Like everyone we are concerned about the ‘death of the high street’ and although we have our own ideas about how retail needs to be dynamic and animated, there are draconian laws, which desperately need updating to ensure that independent companies have a decent chance of being successful.
Our client, Martin Greenhow, director of the award-winning and renowned MOJO bar group recently highlighted the ridiculous business rate legislation and how damaging this is to independent bars, for the Yorkshire Post. Thank you to Mark Casci for featuring this in the Opinion column.
For as long as I can remember my family has had some interest in retail of one sort or another and the phrase that your shop window is your silent salesman was often repeated.
Today we sit here resplendent in the 21st century complete with a multifaceted retail dynamic where the traditional “meatspace” “bricks and mortar” model sits uneasily with the ethereal virtual communication and consumption economy. The challenges this new economy creates for traditional “in person” business are well documented as are the hurdles created by the “plat du jour” Brexit, rising costs, minimum wage etc.
Some of these impediments to traditional business are driven by uncertainty, some by changes in society. Some by idiocy. For example the rules that the Valuation Office can apply to business rates for licensed premises.
As I’m sure you are aware the basic concept for establishing the Rateable Value (RV) of building is “A property’s rateable value represents the rent the property could have been let for on a certain date set in law.” Ie if the market value for a years rent is £50k the RV would be £50k. The rates payable is then calculated by applying a multiplier to this figure, for example if the multiplier is 0.466 the Rates Payable would be £50k x 0.466 =£23300.
This all seems logical and eminently practical but there’s a wrinkle for the licensed trade. Until the early 90’s six breweries owned more than half the public houses in the UK. This created a problem for the Valuation Office (VO) as they couldn’t establish an open market rent value for these brewery owned establishments. To overcome this the VO were empowered to calculate the RV of a licensed premise based upon it’s turnover.
Following an investigation by the Monopolies and Mergers Commission though breweries were forced to dispose of the majority of their freeholds. Added to which has been the rapid increase in independent and multiple unit businesses operating from leased properties across the country such as ourselves. All of which have very easily assessable rents as they are subject to commercial negotiation.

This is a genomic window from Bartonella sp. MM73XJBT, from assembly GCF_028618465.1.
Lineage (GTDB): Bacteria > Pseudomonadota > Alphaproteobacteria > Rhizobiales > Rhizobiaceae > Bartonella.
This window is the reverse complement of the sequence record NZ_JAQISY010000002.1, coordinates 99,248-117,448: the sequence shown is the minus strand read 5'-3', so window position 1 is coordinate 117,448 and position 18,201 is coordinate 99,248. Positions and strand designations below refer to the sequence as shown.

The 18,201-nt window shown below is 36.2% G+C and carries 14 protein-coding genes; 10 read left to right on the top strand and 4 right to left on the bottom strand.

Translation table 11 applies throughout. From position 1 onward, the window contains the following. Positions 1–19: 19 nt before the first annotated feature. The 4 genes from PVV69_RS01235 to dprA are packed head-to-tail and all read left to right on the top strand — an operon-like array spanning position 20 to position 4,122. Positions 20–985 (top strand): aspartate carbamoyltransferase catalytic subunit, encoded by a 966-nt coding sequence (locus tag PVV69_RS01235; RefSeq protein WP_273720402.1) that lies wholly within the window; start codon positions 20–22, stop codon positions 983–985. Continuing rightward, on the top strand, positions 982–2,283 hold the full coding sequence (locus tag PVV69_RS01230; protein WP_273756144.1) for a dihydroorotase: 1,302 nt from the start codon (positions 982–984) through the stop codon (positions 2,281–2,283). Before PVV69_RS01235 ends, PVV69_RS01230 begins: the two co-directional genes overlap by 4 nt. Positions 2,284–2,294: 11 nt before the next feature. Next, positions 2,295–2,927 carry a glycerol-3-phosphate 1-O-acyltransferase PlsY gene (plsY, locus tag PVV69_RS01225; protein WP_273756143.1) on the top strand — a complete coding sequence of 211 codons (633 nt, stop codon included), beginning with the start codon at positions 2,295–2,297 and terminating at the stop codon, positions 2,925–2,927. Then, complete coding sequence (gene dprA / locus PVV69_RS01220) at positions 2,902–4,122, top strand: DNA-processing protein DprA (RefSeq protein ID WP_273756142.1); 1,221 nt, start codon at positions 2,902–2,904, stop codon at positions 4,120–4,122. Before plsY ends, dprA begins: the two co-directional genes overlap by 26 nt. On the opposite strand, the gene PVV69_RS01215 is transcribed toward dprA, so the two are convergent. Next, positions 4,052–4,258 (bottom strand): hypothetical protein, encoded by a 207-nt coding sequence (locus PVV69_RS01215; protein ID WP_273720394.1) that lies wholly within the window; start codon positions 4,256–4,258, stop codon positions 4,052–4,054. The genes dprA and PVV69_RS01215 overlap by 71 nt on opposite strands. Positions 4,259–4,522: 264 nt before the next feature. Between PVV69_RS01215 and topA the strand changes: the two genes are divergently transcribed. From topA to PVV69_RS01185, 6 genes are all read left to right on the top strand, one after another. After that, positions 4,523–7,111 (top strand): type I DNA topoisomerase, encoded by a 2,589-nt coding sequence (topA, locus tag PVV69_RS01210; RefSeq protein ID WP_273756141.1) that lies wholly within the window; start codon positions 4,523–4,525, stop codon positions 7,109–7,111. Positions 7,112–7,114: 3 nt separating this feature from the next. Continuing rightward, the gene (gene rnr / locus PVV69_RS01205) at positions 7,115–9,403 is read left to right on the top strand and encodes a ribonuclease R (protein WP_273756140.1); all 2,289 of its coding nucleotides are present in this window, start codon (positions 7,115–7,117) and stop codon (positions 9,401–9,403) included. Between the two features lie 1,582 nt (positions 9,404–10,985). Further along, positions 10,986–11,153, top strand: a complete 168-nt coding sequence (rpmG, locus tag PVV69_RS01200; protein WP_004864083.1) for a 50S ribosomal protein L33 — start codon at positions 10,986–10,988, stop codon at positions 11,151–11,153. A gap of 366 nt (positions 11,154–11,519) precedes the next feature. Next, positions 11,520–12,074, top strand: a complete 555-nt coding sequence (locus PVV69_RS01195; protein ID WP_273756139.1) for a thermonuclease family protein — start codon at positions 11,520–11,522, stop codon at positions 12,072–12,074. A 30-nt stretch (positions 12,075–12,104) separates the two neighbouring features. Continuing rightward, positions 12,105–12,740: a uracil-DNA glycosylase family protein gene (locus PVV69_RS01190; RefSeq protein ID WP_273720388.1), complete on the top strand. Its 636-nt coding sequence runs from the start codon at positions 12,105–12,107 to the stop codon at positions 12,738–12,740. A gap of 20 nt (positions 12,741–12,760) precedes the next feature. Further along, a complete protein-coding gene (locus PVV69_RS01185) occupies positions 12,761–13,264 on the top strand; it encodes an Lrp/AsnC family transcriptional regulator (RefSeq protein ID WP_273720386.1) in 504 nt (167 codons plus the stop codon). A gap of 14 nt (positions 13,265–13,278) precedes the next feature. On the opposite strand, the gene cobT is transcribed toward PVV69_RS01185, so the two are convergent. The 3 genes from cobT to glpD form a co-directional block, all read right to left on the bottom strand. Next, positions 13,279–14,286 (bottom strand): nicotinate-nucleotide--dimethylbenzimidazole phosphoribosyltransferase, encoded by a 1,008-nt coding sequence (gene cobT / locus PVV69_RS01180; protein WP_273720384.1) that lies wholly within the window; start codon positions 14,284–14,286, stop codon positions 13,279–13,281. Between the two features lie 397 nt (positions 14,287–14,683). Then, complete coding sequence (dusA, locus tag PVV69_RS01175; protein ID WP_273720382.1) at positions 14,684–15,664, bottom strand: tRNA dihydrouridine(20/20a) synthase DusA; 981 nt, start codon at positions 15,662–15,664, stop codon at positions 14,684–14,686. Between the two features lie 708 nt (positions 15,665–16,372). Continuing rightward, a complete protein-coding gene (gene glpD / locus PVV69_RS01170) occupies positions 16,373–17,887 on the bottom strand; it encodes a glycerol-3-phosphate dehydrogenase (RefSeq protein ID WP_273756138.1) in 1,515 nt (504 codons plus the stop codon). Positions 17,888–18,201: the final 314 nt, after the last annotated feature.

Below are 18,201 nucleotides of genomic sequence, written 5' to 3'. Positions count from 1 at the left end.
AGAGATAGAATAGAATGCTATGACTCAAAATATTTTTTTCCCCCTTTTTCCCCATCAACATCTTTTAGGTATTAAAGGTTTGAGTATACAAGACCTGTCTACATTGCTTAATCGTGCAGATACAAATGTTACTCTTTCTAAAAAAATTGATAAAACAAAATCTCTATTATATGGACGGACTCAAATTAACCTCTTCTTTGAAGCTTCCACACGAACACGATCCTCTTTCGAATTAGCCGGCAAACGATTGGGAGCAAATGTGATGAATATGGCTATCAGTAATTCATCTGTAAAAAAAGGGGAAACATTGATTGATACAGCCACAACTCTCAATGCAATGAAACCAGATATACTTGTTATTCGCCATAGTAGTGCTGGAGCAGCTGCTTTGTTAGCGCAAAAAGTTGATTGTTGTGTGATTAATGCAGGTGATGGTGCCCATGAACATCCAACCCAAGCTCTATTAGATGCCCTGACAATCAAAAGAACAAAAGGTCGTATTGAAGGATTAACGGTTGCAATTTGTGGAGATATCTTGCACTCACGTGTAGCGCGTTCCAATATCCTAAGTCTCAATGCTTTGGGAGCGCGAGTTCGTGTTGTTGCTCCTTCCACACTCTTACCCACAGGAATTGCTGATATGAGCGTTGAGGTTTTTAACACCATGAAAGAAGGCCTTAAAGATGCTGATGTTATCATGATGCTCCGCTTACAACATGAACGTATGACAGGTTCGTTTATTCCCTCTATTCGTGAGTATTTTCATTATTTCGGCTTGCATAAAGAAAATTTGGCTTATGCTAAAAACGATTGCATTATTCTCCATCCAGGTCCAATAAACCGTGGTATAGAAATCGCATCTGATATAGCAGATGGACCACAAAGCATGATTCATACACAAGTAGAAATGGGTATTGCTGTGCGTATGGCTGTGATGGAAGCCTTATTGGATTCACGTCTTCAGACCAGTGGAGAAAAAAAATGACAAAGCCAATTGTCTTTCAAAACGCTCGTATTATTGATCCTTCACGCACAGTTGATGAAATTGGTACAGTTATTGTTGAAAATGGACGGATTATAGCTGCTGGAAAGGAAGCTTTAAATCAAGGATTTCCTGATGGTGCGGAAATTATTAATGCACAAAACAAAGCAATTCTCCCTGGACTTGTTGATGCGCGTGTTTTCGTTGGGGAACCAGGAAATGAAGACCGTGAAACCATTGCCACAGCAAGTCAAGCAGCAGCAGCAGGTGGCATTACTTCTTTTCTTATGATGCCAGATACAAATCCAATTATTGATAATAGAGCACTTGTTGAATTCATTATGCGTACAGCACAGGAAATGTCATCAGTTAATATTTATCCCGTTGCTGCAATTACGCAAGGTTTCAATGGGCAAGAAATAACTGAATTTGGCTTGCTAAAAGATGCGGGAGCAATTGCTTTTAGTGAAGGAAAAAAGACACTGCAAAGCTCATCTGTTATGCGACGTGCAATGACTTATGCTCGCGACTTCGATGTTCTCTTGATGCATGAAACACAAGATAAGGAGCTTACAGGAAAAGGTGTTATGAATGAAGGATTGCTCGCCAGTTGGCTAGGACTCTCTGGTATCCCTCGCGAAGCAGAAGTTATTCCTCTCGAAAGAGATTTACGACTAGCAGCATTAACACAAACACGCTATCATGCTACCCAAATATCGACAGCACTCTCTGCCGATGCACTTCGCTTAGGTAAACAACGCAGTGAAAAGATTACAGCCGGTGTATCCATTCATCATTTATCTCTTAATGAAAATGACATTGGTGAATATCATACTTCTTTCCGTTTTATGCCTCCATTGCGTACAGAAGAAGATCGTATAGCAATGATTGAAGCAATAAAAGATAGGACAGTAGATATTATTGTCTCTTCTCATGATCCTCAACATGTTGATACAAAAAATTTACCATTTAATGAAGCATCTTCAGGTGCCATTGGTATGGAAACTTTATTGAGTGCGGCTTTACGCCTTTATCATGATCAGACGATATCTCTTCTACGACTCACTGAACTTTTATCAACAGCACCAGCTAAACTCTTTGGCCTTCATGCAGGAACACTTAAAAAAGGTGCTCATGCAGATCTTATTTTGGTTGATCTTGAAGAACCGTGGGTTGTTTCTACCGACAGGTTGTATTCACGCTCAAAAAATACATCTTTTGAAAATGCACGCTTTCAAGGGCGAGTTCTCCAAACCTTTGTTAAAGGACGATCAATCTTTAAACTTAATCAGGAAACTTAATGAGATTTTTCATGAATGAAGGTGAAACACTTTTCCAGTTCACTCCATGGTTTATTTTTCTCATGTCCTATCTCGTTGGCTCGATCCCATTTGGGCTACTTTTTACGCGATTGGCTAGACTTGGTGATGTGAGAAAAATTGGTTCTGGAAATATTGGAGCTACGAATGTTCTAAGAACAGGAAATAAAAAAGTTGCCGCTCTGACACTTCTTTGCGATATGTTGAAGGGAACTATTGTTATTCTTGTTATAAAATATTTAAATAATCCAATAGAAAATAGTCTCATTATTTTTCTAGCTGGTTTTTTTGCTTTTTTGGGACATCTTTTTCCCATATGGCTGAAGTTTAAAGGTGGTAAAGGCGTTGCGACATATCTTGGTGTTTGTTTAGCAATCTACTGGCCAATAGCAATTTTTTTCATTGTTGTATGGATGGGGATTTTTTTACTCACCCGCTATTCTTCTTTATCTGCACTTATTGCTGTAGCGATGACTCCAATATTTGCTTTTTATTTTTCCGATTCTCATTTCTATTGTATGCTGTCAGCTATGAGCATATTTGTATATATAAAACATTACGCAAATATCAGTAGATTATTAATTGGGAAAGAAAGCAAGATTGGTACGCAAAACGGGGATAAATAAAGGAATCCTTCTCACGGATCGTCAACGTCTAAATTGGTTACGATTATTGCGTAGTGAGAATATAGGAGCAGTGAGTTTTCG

We have several units in this situation where the VO have chosen to impose a RV based upon turnover. I’m never one to complain about generating turnover but surely it cannot be fair to impose a different taxation scheme on a business than the one imposed on it’s local competitors? For example: we have one unit with a passing market negotiated rent of approx. £30k but the RV has been posted at £117k, we have another with a rent of circa £45k and a RV of £186k. I call it stealth VAT.
Of course an appeals process exists and we like many others have availed ourselves of it using an agency to represent us. The appeal process is tortuous though and takes years. We’ve just had success on the unit with a RV of £117k with it now being reduced to £19k – why £19k when our Rent is circa £30k I do not know. We have however spent two years paying the hyper inflated rates and whilst these are refunded – less the fees we’ve incurred appealing (these cannot be reclaimed), we have still lost the opportunity of putting that cash to better use.
So we have a government agency utilising an arcane rule based upon a historic situation that no longer exists to inflate a tax upon the highstreet, a highstreet which we’ve already observed is in decline. The inevitable appeal leads to yet more bureaucracy and cost to the tax payer.
In summary the public are out of pocket and of course businesses are out of pocket contributing even more to the pressures on highstreet/retail/hospitality.
This begs a question or five:
When the pressure becomes too great (and we are already seeing mass vacancies on the high street) who pays the rents?
Who services the loans landlords have leveraged on these properties?
How do the pension/insurance companies replace the income from the rents on the high street estates they hold?
When all these loans aren’t serviced – how do the banks stay solvent – unrentable properties have little value and fire sales don’t generally raise what’s required.
When the pension/insurance companies have no income how do they pay out?
Perhaps the moral of the story is Willy Loman got it wrong and in this case; the salesman is not worth more dead than alive.
Some pressures cannot be easily vanquished but surely ones based on arcane rules shouldn’t prove too challenging to change.